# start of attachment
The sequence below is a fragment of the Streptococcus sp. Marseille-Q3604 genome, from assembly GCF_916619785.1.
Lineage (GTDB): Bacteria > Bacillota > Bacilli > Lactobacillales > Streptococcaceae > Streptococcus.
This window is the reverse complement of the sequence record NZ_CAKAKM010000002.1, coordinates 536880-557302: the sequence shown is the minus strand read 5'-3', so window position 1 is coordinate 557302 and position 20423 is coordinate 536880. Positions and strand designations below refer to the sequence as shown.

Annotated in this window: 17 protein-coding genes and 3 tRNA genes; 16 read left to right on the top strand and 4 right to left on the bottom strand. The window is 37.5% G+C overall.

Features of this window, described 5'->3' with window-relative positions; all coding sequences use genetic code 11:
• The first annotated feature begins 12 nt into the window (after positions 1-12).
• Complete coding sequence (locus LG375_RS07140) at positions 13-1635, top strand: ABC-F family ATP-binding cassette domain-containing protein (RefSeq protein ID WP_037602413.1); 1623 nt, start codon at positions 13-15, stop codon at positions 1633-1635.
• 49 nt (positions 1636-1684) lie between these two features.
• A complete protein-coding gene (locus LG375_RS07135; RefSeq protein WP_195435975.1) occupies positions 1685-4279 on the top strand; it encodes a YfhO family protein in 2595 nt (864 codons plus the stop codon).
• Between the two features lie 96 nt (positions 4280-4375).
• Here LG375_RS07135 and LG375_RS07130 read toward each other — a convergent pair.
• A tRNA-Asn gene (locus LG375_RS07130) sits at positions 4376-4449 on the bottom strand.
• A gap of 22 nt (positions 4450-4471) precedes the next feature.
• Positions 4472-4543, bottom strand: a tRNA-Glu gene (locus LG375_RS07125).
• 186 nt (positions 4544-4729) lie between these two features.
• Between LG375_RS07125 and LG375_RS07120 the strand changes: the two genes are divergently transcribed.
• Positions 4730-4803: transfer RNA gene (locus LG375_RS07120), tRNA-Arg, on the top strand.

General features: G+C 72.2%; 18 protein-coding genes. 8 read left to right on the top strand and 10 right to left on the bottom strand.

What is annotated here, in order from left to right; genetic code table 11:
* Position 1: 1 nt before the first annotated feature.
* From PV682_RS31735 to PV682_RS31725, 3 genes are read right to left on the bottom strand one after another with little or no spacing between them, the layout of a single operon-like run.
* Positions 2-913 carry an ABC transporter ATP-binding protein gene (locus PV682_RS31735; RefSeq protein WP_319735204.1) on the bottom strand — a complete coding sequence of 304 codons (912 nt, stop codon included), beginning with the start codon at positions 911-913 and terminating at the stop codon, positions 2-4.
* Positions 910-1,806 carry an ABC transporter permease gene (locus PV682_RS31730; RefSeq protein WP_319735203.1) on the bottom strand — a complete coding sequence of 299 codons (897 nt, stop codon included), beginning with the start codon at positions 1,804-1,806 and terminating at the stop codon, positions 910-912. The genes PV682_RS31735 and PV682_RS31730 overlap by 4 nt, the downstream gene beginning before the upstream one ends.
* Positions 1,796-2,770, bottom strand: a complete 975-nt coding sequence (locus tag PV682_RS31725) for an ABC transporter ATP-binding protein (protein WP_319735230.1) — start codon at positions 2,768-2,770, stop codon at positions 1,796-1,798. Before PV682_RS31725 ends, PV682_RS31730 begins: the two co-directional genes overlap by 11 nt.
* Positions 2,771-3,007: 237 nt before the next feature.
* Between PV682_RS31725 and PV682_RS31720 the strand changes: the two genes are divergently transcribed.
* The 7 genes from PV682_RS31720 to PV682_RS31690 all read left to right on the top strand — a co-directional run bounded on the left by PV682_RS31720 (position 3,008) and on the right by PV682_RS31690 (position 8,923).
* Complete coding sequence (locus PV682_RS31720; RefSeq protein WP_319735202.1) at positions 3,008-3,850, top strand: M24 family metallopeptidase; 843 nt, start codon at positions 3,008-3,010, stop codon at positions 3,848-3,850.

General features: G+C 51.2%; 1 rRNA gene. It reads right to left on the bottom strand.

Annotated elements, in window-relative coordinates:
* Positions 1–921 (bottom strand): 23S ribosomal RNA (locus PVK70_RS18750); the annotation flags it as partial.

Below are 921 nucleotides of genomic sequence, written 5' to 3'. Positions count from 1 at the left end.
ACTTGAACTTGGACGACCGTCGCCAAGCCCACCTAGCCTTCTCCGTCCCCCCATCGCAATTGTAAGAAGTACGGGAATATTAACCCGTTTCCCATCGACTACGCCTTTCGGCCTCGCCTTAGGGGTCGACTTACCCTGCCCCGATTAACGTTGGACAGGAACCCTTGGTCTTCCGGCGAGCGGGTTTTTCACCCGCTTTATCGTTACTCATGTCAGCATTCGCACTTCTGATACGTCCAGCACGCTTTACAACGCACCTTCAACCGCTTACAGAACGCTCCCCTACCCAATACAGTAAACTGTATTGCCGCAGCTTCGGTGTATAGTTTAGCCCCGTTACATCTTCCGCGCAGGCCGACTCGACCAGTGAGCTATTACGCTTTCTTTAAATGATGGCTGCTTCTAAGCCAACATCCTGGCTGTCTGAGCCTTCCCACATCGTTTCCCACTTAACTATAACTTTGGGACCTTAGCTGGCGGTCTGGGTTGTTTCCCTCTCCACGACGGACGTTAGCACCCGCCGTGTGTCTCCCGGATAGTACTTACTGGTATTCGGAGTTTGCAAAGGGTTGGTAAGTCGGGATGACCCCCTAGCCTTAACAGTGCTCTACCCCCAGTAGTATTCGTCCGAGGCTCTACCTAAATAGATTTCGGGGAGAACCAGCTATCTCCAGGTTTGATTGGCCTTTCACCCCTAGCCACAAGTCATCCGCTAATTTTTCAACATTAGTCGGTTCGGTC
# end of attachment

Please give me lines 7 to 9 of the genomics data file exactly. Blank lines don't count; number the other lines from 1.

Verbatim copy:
• Complete coding sequence (locus LG375_RS07140) at positions 13-1635, top strand: ABC-F family ATP-binding cassette domain-containing protein (RefSeq protein ID WP_037602413.1); 1623 nt, start codon at positions 13-15, stop codon at positions 1633-1635.
• 49 nt (positions 1636-1684) lie between these two features.
• A complete protein-coding gene (locus LG375_RS07135; RefSeq protein WP_195435975.1) occupies positions 1685-4279 on the top strand; it encodes a YfhO family protein in 2595 nt (864 codons plus the stop codon).